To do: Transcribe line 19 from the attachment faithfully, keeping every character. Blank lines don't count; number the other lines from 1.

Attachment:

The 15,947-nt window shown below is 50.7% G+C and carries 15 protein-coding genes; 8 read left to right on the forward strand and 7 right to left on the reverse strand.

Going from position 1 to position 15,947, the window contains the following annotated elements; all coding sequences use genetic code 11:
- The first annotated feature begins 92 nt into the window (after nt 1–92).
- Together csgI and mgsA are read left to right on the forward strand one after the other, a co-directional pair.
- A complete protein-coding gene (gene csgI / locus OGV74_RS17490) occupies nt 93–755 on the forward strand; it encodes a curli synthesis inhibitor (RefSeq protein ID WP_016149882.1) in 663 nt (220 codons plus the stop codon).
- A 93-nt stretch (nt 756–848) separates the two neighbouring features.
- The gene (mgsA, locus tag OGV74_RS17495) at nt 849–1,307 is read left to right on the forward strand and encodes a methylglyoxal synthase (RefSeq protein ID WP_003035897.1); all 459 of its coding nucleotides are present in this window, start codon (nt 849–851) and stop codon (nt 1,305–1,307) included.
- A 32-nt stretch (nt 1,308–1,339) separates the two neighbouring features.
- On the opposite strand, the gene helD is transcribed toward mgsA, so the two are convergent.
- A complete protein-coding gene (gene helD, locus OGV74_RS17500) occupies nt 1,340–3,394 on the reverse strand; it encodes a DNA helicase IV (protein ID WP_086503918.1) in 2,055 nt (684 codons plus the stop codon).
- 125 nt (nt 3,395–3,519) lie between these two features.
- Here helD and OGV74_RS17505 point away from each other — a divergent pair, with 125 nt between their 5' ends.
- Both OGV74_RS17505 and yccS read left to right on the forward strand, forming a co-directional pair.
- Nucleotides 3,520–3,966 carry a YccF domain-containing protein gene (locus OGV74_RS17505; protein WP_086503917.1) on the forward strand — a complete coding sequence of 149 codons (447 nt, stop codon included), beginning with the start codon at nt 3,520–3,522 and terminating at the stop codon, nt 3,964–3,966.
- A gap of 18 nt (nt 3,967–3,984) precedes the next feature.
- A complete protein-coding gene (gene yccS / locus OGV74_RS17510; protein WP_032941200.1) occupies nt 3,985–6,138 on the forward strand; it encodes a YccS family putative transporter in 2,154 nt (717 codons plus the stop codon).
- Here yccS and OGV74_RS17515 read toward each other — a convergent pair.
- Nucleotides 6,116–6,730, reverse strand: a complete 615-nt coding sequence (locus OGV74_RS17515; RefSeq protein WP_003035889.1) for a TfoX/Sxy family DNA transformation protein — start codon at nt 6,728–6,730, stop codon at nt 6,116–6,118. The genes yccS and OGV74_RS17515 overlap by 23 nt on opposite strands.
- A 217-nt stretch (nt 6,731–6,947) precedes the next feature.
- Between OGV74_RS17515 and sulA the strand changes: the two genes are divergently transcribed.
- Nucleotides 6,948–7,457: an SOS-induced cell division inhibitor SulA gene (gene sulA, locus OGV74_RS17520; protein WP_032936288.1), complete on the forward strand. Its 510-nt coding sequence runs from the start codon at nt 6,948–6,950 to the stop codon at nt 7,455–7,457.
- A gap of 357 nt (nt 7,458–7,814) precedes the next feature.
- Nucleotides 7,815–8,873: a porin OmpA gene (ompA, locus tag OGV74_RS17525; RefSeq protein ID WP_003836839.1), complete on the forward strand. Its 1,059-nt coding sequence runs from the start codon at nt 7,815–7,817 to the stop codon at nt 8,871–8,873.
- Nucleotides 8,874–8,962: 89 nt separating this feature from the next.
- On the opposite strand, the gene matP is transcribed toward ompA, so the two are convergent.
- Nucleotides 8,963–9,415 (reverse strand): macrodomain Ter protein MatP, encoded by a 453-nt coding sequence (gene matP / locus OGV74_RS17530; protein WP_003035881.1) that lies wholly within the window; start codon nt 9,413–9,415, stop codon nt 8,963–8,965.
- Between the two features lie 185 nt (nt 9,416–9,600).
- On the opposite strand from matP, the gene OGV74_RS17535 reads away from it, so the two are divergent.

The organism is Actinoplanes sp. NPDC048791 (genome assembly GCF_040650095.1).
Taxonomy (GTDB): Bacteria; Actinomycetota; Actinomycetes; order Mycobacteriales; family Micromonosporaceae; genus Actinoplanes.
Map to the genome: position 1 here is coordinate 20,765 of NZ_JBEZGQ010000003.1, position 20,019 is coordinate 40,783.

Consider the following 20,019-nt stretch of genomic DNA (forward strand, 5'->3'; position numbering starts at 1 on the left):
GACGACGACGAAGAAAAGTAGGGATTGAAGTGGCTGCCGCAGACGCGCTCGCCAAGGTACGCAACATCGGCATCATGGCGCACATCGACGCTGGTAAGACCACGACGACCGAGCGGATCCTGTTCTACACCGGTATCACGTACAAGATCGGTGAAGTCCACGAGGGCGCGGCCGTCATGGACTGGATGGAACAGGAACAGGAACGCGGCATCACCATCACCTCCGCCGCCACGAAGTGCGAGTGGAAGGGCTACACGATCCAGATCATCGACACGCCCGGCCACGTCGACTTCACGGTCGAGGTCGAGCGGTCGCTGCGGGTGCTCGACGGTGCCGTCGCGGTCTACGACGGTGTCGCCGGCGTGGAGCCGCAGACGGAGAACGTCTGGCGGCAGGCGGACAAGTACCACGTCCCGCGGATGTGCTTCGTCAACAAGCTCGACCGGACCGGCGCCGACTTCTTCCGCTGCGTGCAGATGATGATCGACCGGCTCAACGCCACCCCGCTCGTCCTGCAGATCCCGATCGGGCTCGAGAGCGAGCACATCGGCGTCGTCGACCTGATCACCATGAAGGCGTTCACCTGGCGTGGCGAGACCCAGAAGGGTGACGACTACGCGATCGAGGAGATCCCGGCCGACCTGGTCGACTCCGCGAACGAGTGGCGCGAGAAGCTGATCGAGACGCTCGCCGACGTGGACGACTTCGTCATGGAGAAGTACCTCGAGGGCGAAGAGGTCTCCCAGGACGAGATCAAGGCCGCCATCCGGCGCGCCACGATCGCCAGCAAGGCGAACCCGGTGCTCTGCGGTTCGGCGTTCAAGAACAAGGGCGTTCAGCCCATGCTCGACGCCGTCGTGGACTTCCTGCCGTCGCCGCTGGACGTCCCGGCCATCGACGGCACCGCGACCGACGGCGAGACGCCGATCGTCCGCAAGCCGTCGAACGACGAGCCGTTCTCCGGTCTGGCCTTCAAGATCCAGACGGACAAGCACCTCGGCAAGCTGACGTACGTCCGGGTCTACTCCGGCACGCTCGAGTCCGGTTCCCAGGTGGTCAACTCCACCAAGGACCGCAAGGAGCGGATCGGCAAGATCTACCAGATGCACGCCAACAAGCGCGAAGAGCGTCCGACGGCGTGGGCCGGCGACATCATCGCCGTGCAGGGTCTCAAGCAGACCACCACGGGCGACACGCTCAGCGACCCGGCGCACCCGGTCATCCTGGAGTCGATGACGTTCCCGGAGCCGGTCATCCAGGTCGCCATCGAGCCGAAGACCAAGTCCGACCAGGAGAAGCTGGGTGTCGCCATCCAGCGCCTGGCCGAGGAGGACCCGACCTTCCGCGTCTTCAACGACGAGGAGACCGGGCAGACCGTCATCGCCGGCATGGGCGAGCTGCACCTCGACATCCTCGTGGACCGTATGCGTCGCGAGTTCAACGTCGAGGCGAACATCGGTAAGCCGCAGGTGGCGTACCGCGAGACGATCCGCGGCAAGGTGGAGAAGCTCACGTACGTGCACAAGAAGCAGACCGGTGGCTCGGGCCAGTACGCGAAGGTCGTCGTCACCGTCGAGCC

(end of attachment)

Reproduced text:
- A 217-nt stretch (nt 6,731–6,947) precedes the next feature.